New EU legislation known as Article 11 and Article 13 was recently passed, requiring companies such as Facebook, YouTube and Google to take more responsibility and provide compensation for copyrighted material posted on their respective sites. The law also limits how copyrighted material may be shared on online platforms. Google complains that this will chill creativity and freedom on the internet.
Walmart was recently ordered to pay Variety Stores after a jury found that the company infringed Variety’s registered trademark BACKYARD. The jury concluded that Walmart’s use of the mark in a line of grilling products constituted willful infringement, resulting in a $95.5M treble damage award.
Since 1936, Levi has been placing a small fabric tag with the name LEVI on the pockets of its denim products. The company recently filed a trademark suit against Barbour, an English clothier that has been in business since 1894. Levi claimed that the blue fabric tags placed in the pockets of Barbour clothing created a likelihood of confusion. On February 1st, a Judge dismissed the case calling Levi Strauss a “bully.”
United States has charged tech company Huawei with trade secret theft,
wire fraud, and obstruction of justice. The DOJ alleges that the company
took photos and measurements of a phone-testing robot and used that information
to build a similar device. Huawei denied the theft, claiming it was the work of
miscreants; however, recent emails offering bonuses to employees stealing
information from competitors was recently uncovered.
President recently signed the Music Modernization Act into law. This
legislation streamlines payment to songwriters by creating a single mechanical
licensing database for streamed music. The database is managed by music
publishers and songwriters and paid for by digital streaming services.
Director Iancu recently proposed new patent eligibility guidelines at the
quarterly meeting of the Patent Public Advisory Committee (PPAC). Iancu
noted that clarity is needed both by examiners and applicants asking, “how
can a claim be novel enough to pass 102 and nonobvious enough to pass 103, yet
lack an “inventive concept” and therefore fail 101? Or, how can a
claim be concrete enough so that one of skill in the art can make it without
undue experimentation, and pass 112, yet abstract enough to fail 101? How can
something concrete be abstract?” Hopefully the new guidelines will
address these issues and give some much needed clarity.
company Allergan transferred its Restasis drug patents to a Mohawk tribe in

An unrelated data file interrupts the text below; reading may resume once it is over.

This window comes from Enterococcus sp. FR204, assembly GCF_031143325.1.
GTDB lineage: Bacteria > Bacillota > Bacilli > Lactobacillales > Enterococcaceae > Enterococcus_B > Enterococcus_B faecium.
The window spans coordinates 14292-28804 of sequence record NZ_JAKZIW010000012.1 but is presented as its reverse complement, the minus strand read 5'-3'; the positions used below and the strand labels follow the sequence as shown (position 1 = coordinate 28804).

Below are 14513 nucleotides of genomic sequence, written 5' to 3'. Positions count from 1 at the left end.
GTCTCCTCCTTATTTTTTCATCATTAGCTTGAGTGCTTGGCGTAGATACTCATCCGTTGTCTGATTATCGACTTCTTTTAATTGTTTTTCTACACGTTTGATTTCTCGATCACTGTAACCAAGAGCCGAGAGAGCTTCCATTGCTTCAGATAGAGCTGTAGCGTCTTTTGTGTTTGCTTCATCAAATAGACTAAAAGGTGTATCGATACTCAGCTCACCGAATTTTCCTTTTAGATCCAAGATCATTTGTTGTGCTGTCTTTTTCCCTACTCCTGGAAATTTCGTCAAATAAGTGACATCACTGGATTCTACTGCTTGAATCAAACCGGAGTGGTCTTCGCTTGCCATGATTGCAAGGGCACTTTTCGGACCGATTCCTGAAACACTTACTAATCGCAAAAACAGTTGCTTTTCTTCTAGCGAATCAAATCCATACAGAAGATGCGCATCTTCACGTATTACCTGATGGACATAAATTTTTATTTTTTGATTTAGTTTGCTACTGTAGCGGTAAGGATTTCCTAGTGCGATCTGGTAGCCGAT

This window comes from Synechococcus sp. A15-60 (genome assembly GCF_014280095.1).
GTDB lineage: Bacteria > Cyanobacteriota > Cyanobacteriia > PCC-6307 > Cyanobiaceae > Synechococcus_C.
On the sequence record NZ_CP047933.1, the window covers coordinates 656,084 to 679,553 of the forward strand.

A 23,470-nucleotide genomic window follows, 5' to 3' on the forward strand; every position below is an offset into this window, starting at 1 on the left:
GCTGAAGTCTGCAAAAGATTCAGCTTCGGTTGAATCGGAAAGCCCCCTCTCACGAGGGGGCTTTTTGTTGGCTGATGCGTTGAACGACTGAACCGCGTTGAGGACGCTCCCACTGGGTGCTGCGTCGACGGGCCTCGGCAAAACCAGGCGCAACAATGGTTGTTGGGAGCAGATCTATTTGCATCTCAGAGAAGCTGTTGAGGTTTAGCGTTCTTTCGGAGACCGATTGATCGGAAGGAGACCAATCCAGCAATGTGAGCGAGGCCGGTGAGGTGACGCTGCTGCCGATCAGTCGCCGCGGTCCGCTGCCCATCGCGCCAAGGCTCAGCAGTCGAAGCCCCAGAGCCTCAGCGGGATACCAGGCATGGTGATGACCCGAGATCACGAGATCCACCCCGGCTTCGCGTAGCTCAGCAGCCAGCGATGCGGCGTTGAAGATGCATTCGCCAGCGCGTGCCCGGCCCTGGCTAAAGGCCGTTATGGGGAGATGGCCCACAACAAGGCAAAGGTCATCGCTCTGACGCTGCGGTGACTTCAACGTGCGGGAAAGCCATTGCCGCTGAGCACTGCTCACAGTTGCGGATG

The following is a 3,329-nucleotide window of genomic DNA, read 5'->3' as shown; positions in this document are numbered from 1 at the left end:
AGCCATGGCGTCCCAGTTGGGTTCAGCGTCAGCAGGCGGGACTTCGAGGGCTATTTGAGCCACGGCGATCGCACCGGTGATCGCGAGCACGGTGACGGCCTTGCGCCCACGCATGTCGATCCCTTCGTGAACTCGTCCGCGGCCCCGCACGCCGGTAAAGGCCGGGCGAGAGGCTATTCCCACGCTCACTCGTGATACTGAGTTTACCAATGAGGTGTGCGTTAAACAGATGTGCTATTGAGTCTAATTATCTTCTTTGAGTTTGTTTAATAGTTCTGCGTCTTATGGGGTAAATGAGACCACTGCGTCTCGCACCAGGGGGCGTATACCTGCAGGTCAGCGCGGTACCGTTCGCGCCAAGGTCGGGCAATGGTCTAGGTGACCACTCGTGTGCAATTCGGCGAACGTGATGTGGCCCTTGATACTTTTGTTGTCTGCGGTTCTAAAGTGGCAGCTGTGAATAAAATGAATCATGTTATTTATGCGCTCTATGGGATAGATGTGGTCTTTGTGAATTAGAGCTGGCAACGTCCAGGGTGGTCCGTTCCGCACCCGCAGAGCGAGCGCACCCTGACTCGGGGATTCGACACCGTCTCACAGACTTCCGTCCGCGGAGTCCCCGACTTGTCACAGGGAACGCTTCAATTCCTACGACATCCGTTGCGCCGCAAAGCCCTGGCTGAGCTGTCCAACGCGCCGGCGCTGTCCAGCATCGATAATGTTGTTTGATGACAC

upstate NY. Under the deal, Allergan paid the Indian tribe $13.75 million
and agreed to further payment of $15 million in annual royalties while the
patents were in force. In exchange, the tribe agreed to lease the patents back
to Allergan and promised to claim sovereign immunity in any USPTO patent
challenges. Under the law, Indian tribes possess inherent sovereignty;
however, this sovereignty may be limited through treaty or federal statute.
Additionally, Congress possesses plenary power over tribes, allowing it to
alter or abolish tribal sovereignty at will. The US Supreme Court
recently held that Indian tribes cannot use sovereign immunity to shield
themselves from patent challenges brought within the USPTO. The court did
not decide whether sovereign immunity claims could be used by states.
Supreme Court recently granted a petition for writ of certiori in Helsinn
Healthcare S.A. v. Teva Pharm. USA, Inc. The court will be asked to
determine whether the Leahy-Smith America Invents Act (AIA) bars an inventor
from selling to a third party when that third party has a duty of
confidentiality to the seller. Such an “on-sale” bar would
prevent the inventor or assignee from filing a patent for that invention.
of a trademark registration does not extinguish common law trademark rights. If
the owner continues to use the mark after abandonment or cancellation by the
USPTO, that owner will still enjoy common law protections allowing for use
within the current “zone of commerce.” While it may possible to
register a canceled or abandoned mark, one should think carefully and research
any potentially confusingly similar uses.
A hand bag company called My Other Bag (MOB) has been engaged in a long legal battle with Louis Vitton. The company claimed that MOB’s canvas tote bags depicting images of Louis Vitton bags was an infringing use of their copyrights and trademarks and was diluting their brands. The District Court for the Southern District of New York held that such use amounted to parody and was an acceptable use. The Second Circuit affirmed and the Supreme Court rejected Louis Vitton’s appeal.